Joseph J. Feeney

In a fitting turnabout, this new biography gives James Joyce what he gave his characters in his great novel Ulysses: a sympathetic but unflinching portrait. In one day Ulysses goes from Leopold Bloom’s 8 a.m. thoughts in the outhouse to Molly Bloom’s 2 a.m. earthy memory-stream as husband and (unfaithful) wife lie in bed. Gordon Bowker’s James Joyce: A New Biography goes from Joyce’s Dublin birth in 1882 to his Zurich death in 1941, presenting (sympathetically) his genius, word-fun, sense of humor, transmuting imagination, prodigious knowledge and language-skills, family and many friends. It includes Joyce’s sympathy with Jews, passion for music and his love/scorn for Ireland and Dublin as well as (unflinchingly) his self-focus and arrogance, limp handshake, over-strong attraction to alcohol and women, fear of dogs and thunderstorms, publication problems, scorn of “the rabblement,” ever-failing eyesight and spendthrift inability to hold onto money.

Throughout, Bowker smoothly weaves together Joyce’s life and fiction, never hesitating to read the writer’s life in terms of his Joyce-like characters, or as Bowker puts it, “This biography will attempt to go beyond the mere facts and tap into Joyce’s elusive consciousness.” He recognizes that a writer puts part of himself into his novel and that novels can well be read as part of the author’s biography. Thus, James Joyce: A New Biography is at once a study of the man, his mind, his acts of writing and his work.

Bowker, an English biographer of Malcolm Lowry, George Orwell and Lawrence Durrell, nicely balances Joyce-in-life and Joyce-in-fiction as “Jim” wanders through life (with wife Nora and children Giorgio and Lucia) from Dublin to Paris to Dublin to Trieste to Rome to Trieste to Zurich to Trieste to London to Paris to Zurich and to many other cities and watering-places, as he works on Dubliners, Portrait of the Artist as a Young Man, Ulysses and Finnegans Wake, as well as poems, essays and his play “Exiles.” Ever haunted by the Dublin he loved but rejected—his “Dear Dirty Dublin”—Joyce makes its streets, pubs, houses, humans and environs live forever, indelibly, in his pages.

Bowker’s biography enjoys many felicities. His research is prodigious, his sources up to date and the abundance of detail wonderful and illuminating. Joyce, for example, once had a cat, used vulgar language, rejected psychoanalysis, sometimes cried at the beauty of words, was so apolitical that he saw World War II “only from a personal point of view,” spoke of his novel as “Oolissays” and loved to hear “Anna Livia Plurabelle” (a part of Finnegans Wake) read “in a pure Dublin accent.”

His champions and benefactors are ever-present: Sylvia Beach, Harriet Weaver, Margaret Anderson, Jane Heap, John Quinn, Ezra Pound, Ford Madox Ford and T. S. Eliot. Religion is significant: born a Catholic and educated in Jesuit schools, Joyce firmly left the church at 16, with art replacing faith. Yet he still admired Catholic rituals, was obsessed with dates “especially saints’ days” and in 1940 asked Samuel Beckett (of all people) to join him at the cathedral in Moulins for the esthetic experience of an Easter liturgy.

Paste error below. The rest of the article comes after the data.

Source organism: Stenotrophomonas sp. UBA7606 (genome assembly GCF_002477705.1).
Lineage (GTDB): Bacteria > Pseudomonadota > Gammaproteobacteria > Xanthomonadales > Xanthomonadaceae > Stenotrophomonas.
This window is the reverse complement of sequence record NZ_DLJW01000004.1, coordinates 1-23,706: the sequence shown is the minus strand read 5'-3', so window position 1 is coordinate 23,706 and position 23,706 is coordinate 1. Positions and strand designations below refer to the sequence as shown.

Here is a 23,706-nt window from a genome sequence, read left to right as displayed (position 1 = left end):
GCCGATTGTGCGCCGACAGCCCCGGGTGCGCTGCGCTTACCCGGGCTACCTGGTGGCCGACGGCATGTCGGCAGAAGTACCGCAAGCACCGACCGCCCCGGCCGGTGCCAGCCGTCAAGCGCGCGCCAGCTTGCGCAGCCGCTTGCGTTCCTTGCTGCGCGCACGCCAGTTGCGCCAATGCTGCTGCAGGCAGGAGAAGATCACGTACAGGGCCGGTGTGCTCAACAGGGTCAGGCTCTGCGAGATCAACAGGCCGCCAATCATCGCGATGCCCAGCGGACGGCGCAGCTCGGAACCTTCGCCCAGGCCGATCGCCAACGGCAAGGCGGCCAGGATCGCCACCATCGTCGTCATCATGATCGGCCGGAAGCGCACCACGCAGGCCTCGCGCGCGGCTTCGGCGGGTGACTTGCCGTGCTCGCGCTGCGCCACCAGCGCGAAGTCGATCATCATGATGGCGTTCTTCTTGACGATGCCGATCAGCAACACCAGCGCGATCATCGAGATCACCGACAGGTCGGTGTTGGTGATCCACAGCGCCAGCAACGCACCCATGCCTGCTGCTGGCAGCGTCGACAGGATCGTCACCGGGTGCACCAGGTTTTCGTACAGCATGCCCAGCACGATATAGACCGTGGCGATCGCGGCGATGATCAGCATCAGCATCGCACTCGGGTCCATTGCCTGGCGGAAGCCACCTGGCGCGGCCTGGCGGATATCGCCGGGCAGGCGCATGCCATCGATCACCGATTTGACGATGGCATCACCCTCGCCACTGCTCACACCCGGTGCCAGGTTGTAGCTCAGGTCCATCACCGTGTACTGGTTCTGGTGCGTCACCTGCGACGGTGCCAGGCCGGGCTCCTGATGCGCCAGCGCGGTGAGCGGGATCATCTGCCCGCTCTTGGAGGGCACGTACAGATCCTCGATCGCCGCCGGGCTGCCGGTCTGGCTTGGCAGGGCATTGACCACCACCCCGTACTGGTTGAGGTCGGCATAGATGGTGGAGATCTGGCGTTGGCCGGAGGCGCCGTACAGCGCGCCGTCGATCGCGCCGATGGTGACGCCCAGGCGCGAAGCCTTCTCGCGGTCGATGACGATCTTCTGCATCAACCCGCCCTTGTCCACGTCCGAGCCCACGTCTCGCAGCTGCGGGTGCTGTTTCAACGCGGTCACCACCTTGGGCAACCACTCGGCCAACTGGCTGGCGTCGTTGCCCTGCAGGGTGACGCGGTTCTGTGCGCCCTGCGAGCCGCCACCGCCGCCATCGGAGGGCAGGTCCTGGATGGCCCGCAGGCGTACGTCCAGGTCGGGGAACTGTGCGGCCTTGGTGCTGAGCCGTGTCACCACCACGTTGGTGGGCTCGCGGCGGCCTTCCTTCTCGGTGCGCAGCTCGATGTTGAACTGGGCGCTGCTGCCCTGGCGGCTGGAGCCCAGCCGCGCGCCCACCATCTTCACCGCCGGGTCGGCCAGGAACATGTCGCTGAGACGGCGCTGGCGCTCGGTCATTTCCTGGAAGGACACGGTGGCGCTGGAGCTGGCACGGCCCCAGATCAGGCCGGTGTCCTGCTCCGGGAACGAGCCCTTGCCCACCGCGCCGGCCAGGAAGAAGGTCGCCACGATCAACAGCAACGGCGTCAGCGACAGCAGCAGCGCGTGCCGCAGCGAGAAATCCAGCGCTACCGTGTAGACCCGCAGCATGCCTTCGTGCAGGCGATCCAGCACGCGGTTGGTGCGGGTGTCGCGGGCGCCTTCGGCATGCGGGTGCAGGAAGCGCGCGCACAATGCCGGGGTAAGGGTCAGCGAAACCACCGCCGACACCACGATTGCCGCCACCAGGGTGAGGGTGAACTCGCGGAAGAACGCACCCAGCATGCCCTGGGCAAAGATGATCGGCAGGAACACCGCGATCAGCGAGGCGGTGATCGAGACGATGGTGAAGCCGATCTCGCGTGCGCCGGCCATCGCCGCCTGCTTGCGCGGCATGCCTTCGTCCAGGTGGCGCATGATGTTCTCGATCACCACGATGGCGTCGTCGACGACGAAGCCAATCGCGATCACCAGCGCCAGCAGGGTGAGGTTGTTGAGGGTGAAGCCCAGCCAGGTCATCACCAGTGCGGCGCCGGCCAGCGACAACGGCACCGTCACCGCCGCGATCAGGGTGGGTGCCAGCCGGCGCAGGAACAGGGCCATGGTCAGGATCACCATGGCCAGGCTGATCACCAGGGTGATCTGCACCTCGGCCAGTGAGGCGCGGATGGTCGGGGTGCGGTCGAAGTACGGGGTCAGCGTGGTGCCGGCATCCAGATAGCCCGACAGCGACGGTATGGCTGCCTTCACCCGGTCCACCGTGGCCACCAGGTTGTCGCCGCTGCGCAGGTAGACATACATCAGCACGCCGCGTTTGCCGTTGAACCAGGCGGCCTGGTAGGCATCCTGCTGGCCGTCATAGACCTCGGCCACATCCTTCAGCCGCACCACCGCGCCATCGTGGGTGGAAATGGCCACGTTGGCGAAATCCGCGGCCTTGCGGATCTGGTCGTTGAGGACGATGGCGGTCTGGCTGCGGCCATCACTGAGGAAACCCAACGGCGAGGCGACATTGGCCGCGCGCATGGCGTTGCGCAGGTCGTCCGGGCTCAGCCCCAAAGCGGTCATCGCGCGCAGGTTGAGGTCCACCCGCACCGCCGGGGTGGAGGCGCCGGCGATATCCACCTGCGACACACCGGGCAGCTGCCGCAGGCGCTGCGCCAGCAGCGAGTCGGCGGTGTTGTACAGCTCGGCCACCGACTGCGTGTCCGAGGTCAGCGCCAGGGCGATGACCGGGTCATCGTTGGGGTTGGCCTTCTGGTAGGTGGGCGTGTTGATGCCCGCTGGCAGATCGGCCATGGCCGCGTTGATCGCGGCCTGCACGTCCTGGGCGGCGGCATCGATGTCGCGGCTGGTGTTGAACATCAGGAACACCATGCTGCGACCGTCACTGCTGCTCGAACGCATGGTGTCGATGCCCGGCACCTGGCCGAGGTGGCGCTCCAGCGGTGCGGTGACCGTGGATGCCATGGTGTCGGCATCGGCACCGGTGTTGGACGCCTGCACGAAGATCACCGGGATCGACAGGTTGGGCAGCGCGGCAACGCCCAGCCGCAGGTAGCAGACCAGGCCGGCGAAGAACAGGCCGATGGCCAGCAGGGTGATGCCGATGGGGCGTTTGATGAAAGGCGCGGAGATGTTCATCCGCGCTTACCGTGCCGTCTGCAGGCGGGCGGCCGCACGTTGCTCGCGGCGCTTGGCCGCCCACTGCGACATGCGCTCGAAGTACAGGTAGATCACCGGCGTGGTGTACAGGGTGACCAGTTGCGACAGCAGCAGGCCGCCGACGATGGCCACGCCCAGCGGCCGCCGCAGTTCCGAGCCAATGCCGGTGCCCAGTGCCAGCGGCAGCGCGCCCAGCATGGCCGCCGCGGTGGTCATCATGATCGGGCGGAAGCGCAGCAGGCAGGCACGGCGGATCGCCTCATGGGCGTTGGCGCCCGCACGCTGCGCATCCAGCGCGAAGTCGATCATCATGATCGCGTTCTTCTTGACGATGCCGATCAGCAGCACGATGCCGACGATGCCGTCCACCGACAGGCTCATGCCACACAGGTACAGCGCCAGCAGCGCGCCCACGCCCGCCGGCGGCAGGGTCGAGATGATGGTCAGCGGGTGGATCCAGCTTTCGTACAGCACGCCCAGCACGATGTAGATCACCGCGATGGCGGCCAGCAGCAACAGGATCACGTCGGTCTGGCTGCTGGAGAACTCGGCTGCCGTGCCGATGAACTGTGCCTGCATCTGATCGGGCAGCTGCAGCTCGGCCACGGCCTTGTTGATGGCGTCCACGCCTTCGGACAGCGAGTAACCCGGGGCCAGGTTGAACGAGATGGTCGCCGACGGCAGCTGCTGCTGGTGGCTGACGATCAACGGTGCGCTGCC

Ireland continued to haunt him. It was his land of birth and family and “the isle...full of voices,” but it offered no prospects for artists and intellectuals, and he “needed to escape the suffocating atmosphere of British Ireland and the paralysing grip of Irish Catholicism.” Later, when Ireland finally won independence, he even refused to obtain an Irish passport.

Bowker also offers insight into Joyce’s work as a modernist writer. In Ulysses Joyce took the stream-of-consciousness technique from a French novel by Edouard Dujardin (who took the technique from operatic arias) and “employed it to such brilliant effect with such subtle brilliance [that] he is often credited, wrongly, with having invented it.” In Ulysses Joyce switched styles—“third-person narrator, mock liturgy, stylistic pastiche, catechism, newspaper headlines and surreal drama”—to “offer a confusion of voices orchestrated around a series of powerful myths and recurrent motifs,” showing “a new and quite astonishing virtuosity.”

Joyce then passed from the stream-of-consciousness climax of Ulysses to “a long night’s excursion into unconsciousness” in Finnegans Wake, which, Joyce wrote, takes place in “the dream state.” Bowker continues, “the reader should just allow the language to have its effect” in this “form of a dream,” which is in “the form of a river” flowing out, then returning to its source and also a stream of unconsciousness and also a series of cabaret acts as “protean characters come and go, form and transform themselves.” For Joyce, “the words the reader will see [are] not those he will hear.” Is Finnegans Wake literature’s greatest puzzle?

Bowker stumbles, though, in his treatment of Catholicism. He misses the difference between “Jesuit” and ”Jesuitical,” mixes up “consubstantiation” and ”transubstantiation,” has the wrong Latin ending for the Jesuit motto “AMDG” (“Ad...gloria”), chooses the wrong verb in “Joyce attended his first communion” (it should be “made”) and uses prejudiced language about being Catholic: “old muddled beliefs,” “the crust of religious superstition.” But on balance, Bowker has written an excellent book.

Joyce “was a man of extremes,” Bowker concludes, and his last two paragraphs offer a brilliant summary of this “polymorphic” man and artist. For those who know and love Joyce’s work, Bowker’s James Joyce: A New Biography will be enticing and compelling, though it may be quite long, perhaps, for those who do not. I found it wonderful. Now I know Joyce.

Joseph J. Feeney, S.J., the author of The Playfulness of Gerard Manley Hopkins, teaches Hopkins, Joyce and others at Saint Joseph’s University in Philadelphia.